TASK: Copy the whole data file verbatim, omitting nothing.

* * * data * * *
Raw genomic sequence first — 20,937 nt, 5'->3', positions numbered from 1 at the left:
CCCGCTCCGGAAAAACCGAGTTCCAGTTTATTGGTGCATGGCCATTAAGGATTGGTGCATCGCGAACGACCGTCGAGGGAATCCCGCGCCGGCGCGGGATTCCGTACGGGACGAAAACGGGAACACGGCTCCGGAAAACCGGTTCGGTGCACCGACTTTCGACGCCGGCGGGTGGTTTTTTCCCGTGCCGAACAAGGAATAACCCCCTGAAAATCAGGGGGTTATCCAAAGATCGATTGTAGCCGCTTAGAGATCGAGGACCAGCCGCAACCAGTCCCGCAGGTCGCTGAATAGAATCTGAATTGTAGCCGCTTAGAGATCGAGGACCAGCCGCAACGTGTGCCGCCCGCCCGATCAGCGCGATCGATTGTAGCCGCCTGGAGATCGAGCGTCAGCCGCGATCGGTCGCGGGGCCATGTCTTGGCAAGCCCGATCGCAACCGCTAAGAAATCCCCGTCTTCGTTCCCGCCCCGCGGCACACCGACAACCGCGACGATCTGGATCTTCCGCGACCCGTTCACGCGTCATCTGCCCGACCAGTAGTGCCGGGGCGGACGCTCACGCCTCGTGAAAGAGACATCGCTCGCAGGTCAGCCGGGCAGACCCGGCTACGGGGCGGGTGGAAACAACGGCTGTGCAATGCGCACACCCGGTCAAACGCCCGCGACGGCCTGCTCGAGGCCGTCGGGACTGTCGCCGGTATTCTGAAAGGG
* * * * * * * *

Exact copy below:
Raw genomic sequence first — 20,937 nt, 5'->3', positions numbered from 1 at the left:
CCCGCTCCGGAAAAACCGAGTTCCAGTTTATTGGTGCATGGCCATTAAGGATTGGTGCATCGCGAACGACCGTCGAGGGAATCCCGCGCCGGCGCGGGATTCCGTACGGGACGAAAACGGGAACACGGCTCCGGAAAACCGGTTCGGTGCACCGACTTTCGACGCCGGCGGGTGGTTTTTTCCCGTGCCGAACAAGGAATAACCCCCTGAAAATCAGGGGGTTATCCAAAGATCGATTGTAGCCGCTTAGAGATCGAGGACCAGCCGCAACCAGTCCCGCAGGTCGCTGAATAGAATCTGAATTGTAGCCGCTTAGAGATCGAGGACCAGCCGCAACGTGTGCCGCCCGCCCGATCAGCGCGATCGATTGTAGCCGCCTGGAGATCGAGCGTCAGCCGCGATCGGTCGCGGGGCCATGTCTTGGCAAGCCCGATCGCAACCGCTAAGAAATCCCCGTCTTCGTTCCCGCCCCGCGGCACACCGACAACCGCGACGATCTGGATCTTCCGCGACCCGTTCACGCGTCATCTGCCCGACCAGTAGTGCCGGGGCGGACGCTCACGCCTCGTGAAAGAGACATCGCTCGCAGGTCAGCCGGGCAGACCCGGCTACGGGGCGGGTGGAAACAACGGCTGTGCAATGCGCACACCCGGTCAAACGCCCGCGACGGCCTGCTCGAGGCCGTCGGGACTGTCGCCGGTATTCTGAAAGGG